Thursday, February 20, 2014

The good and bad of writing advice: one size does not fit all

If you're a writer who has published, then you get asked to speak or be on panels and talk about the various aspects of writing. Many writers are teachers or teach now and then. In the modern writing world, writers often articulate their process, their thoughts about character and so on to audiences or classes. This can be very helpful to inexperienced writers--but not always.

I am not talking about responses to specific work by a new writer (the direct responses that speak to a person's work)  but the more general advice writers give to other writers. When a writer gives a talk or talks in general about an aspect of writing, he or she is really talking about something that they've built a lecture around. They're making a point. They're making a point that they feel at that particular moment.

Voice is the strongest thing in fiction
Characters make the story.
Never outline.
Always outline.
Outline sometimes.
Write fast.
Write slow.

It's not just that different writers have different opinions about many aspects of writing. The same writer (I speak from experience here) will feel differently about their writing process etc... at different times. They'll focus in on an aspect and maybe get carried away by how they view it at that moment because they're learning something new or relearning something or simply excited about some approach to writing.

I think it's good for the person who is listening to writing advice to be aware of that. The writer may be talking like he's convinced of something--and he is--but that conviction isn't necessarily going to last a life-time. Writing is complex. The continent of writing is vast and writers are constantly stumbling upon new things.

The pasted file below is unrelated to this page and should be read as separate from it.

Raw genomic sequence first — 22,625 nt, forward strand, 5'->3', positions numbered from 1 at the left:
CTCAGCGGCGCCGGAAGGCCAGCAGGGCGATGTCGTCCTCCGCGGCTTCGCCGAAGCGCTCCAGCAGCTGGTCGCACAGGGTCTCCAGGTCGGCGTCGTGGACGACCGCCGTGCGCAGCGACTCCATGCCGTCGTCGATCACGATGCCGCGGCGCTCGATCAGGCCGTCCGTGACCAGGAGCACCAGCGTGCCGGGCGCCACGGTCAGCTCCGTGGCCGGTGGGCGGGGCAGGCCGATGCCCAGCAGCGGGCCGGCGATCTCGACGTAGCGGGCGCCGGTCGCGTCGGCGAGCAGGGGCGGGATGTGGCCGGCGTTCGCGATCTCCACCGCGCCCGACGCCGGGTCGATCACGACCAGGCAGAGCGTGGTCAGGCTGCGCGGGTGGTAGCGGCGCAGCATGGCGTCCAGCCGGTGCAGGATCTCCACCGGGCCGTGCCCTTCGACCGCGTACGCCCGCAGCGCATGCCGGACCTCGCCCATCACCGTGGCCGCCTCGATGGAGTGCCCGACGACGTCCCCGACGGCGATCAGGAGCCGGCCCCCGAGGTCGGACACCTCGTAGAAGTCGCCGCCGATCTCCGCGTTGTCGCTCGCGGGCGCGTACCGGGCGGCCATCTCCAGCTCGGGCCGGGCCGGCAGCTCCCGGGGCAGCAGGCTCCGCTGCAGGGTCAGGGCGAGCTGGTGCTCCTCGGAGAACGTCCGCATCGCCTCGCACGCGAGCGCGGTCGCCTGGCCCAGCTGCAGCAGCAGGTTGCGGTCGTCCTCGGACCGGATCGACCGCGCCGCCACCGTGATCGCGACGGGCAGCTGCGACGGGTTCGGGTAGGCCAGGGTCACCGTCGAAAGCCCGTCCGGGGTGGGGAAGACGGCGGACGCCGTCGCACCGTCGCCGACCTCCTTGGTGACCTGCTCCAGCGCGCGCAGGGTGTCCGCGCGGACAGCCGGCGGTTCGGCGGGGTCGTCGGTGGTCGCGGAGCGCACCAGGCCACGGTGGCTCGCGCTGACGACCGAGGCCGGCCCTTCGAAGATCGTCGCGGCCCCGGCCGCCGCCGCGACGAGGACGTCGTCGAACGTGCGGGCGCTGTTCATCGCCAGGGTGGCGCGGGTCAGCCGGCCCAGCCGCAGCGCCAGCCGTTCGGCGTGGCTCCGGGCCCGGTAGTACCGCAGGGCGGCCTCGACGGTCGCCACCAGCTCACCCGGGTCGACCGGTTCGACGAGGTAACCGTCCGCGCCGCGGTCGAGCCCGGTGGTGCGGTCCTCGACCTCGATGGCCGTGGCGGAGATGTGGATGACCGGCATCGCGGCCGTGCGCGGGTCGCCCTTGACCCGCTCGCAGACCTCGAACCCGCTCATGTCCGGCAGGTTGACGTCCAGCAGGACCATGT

On the receiving end: what's good advice for one writer may not be good advice for another. For example, I teach a creative writing course sometimes and I tell my students to slow down within a scene. That's generally good advice because inexperienced writers tend to rush through a scene. But it is not universally good advice. I may have one writer who includes way too many details. They get so bogged down in details that the reader falls asleep trying to slog through them. AND/OR that writer may be giving the wrong details so the whole scene is out of focus and harms the narrative drive and character development. So that writer hears "slow down" and they try to stretch out their scenes even more, and their writing not only doesn't improve, it actually gets worse.

SO, if you're taking a course, listening to a lecture, in a workshop, my advice is to listen to whatever the writer, writer-teacher, writer-speaker says AND THEN see if it works for you. In other words, writer beware. All writing advice is not for you. One size does not fit all.

Saturday, February 1, 2014

Writers have time to get better

As a writer all I can do is what I can do at that particular place and time. Write what interests me, what gets me excited, what moves me. If I do less than that then I think it comes through in my writing. Anyway, where's the fun in doing less than that? But what I can do can always be more. I have time to make it more.

I try to learn, try to do what I do well better and try to do what I don't do as well better. I feel lucky that I'm a writer. I get to keep trying to write better until I can't write anymore. That's a gift. Think of being a professional athlete and the short run they have at doing what they love.

Writers have time to get better.

And you don't have to be the best writer in every way to be a good writer. In fact, even the great ones are not the best in every way. Good writers do some things very well and others maybe not so well. Some are very good with description or dialogue or characterization name it. Find what you do well, what you love to do, and do it. And then try to do it better. And then try to improve the things you don't do as well.

We can get better. We have time.

You will never figure it all out. How fiction works. Why some novels come alive an others don't. Nobody has it figured out. That's a blessing and a curse. Some days it feels like a curse anyway. But it's a blessing. To be engaged, to be passionate, to love the process--in spite of the days when you hate it--, to love the mess of it all and finding order in that mess and shaping it into a story, is pretty damn awesome. And it goes on, this feeling, this struggle, a whole life because we can't ever "figure it out" completely.

So, I feel lucky. I have time to get better.